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Friday, Aug 22, 2014

The Right Stuff

A politics blog by Tom Jackson

Tom Jackson's baseball card - if he had one - would report he throws left, writes right. In his columns and blog, "The Right Stuff," southpaw Jackson provides insight into the evolving human condition from a distinctly conservative point of view.

The danger in Obama’s mastery of false choices

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The supreme master of the false choice, who also is the leader of the (suddenly somewhat less-) free world, is at it again. Regarding the dicey situation in Ukraine, President Obama has ruled out any sort of military intervention, saying the United States will mobilize, instead, “all of our diplomatic resources to make sure that we’ve got a strong international coalition that sends a clear message.”

This isn’t fooling Paul Mirengoff, one of the contributors to PowerLine, who writes, “The clear message will be this — please, please don’t invade more territory.”

Mirengoff continues:

“In ruling out military action, Obama explained that ‘the Ukrainians don’t want [an actual war with Russia], nobody would want that.’ But if Russia continues to devour their country, the Ukrainians are no less likely to want a war than any of Russia’s other neighbors or former client states would be under similar circumstances.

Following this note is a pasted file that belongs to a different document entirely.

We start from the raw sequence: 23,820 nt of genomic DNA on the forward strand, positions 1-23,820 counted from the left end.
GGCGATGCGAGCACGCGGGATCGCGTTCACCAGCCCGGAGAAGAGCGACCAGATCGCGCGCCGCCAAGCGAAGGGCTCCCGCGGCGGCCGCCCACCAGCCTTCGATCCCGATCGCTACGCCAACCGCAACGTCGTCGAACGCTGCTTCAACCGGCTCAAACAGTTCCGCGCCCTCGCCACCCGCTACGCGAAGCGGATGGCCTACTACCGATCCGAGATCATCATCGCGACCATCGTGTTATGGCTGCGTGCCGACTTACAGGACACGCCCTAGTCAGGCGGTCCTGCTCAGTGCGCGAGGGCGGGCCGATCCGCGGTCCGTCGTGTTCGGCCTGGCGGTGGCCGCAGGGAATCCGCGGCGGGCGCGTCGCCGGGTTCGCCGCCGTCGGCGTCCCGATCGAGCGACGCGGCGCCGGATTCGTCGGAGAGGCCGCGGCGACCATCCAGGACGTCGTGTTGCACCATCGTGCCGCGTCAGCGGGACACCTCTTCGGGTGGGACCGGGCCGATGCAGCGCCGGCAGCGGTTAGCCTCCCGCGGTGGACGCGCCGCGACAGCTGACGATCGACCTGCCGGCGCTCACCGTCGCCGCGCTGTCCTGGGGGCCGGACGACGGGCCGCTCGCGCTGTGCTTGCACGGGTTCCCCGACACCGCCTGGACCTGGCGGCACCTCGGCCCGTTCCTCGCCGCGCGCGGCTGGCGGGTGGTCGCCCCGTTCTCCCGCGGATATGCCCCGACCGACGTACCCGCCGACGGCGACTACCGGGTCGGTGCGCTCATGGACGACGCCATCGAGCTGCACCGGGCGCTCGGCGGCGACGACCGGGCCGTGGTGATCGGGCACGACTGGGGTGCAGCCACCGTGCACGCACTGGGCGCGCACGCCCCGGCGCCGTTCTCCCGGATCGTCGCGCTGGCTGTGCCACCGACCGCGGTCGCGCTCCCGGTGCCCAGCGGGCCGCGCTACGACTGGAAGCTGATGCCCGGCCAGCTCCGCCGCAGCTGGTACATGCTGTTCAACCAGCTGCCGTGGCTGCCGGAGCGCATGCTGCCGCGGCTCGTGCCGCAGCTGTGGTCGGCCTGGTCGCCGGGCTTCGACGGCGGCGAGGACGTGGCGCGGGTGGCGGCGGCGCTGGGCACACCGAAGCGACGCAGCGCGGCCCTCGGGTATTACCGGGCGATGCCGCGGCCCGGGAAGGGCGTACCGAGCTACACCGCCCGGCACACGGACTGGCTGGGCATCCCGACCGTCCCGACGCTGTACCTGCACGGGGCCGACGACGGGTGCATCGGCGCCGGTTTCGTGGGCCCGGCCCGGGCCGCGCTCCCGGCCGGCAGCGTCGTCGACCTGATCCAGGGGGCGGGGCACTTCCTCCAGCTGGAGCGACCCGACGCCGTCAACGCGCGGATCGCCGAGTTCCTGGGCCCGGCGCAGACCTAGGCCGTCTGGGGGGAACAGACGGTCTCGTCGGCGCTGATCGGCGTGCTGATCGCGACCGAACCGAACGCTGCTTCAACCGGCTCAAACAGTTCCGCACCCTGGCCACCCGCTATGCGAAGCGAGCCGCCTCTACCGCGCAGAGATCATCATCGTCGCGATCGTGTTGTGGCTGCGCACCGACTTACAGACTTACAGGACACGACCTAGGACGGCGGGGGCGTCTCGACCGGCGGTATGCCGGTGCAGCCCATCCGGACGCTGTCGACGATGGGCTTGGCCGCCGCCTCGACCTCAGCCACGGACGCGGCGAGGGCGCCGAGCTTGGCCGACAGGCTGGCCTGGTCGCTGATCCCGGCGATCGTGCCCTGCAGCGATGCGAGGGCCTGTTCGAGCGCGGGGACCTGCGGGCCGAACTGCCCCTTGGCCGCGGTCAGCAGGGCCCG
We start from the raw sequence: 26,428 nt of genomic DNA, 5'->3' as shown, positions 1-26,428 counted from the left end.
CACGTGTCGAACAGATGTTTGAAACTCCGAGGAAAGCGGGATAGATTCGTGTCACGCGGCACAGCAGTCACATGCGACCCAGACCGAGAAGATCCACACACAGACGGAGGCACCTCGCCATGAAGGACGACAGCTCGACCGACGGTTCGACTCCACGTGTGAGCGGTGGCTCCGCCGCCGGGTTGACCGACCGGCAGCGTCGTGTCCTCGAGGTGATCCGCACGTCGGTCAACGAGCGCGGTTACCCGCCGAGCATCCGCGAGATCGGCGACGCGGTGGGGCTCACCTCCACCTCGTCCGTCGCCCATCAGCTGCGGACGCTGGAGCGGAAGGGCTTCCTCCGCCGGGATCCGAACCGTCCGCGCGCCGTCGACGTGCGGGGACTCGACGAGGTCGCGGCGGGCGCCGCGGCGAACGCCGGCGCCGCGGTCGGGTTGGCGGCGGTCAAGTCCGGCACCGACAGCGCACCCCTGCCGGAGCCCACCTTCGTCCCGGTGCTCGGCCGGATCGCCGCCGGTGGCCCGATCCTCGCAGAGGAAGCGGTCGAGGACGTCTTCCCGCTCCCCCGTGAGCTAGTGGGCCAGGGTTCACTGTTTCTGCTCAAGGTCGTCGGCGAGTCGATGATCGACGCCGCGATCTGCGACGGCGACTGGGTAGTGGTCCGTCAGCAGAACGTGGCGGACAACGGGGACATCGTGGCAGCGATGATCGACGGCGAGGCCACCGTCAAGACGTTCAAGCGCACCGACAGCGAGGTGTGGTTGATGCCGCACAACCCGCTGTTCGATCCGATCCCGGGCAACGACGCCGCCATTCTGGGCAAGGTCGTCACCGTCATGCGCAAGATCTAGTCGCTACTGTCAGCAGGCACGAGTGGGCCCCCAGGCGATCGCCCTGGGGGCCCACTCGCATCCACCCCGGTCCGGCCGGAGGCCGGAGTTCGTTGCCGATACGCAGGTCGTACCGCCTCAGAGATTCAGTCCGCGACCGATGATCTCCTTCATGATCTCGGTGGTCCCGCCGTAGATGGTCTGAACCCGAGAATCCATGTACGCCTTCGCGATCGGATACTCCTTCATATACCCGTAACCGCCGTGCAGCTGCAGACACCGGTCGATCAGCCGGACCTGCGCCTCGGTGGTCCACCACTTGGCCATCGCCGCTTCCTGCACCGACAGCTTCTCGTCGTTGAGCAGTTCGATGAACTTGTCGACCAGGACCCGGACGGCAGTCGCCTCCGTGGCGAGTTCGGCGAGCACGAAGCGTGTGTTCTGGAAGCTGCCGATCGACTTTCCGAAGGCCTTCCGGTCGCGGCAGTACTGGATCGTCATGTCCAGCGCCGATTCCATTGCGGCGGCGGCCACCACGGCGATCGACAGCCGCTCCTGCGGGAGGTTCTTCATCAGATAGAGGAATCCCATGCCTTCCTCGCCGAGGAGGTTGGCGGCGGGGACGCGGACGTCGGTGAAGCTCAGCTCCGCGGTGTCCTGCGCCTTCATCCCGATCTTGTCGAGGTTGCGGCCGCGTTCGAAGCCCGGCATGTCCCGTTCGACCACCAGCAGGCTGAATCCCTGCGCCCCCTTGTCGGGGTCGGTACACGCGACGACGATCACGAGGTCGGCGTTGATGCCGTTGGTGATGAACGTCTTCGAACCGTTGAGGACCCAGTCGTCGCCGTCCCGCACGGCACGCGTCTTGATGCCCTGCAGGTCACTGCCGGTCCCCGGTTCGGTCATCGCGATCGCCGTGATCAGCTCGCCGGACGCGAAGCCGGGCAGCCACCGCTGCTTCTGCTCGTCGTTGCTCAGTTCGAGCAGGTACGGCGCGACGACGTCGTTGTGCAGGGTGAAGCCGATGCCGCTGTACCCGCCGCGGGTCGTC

“Accordingly, Obama’s statement can be read by Russia as ruling out any U.S. military to stop any future aggression within the former Soviet Union and perhaps within its entire former sphere of influence. Perhaps Obama would have been better advised not to have made this statement.

“The other problem with the statement is that, to use Obama’s former pet phrase, it presents us with a false choice. America’s options aren’t limited to taking military action and ‘mobilizing diplomatic resources to send a clear message.’

“We could, for example, provide weapons and ammunition to Ukraine. [Jimmy Carter, scarcely a tough guy, found enough spine to do at least that in 1980 when the Soviets invaded Afghanistan. – TRS] Ukraine could then decide whether to use them in the event of further Russian aggression. Ukraine has, in fact, requested weapons and ammunition, but Obama turned down the request.

“I suspect we have not supplied Ukraine with weapons because we want to diminish the prospect of Ukrainian resistance in the event Russia moves into Eastern Ukraine (which Russia seems at least as likely as not to do). Ukrainian resistance is not in Obama’s interest, as he likely sees it, because the resulting bloodbath would further embarrass his administration.”

There are other responses available to the Obama administration that have nothing to do with putting American boots on Ukrainian soil. Such as resuming the program to put missile defenses in Poland and the Czech Republic. Or staging elaborate military exercises with NATO allies in the Baltic states. Or sending assorted U.S. warships for a visit to the Black Sea. Or all of the above, plus a reconsideration of arming Ukraine’s military, which essentially stood down in 1994 (while surrendering the third largest stockpile of nuclear weapons on the planet) based on assurances of territorial integrity granted, and promised, by the United States, United Kingdom and Russia.

The Wall Street Journal provides some insight about the role American fecklessness will play in future attempts to limit nuclear proliferation. Because the weak brew produced by false choices is not without bitter consequences.


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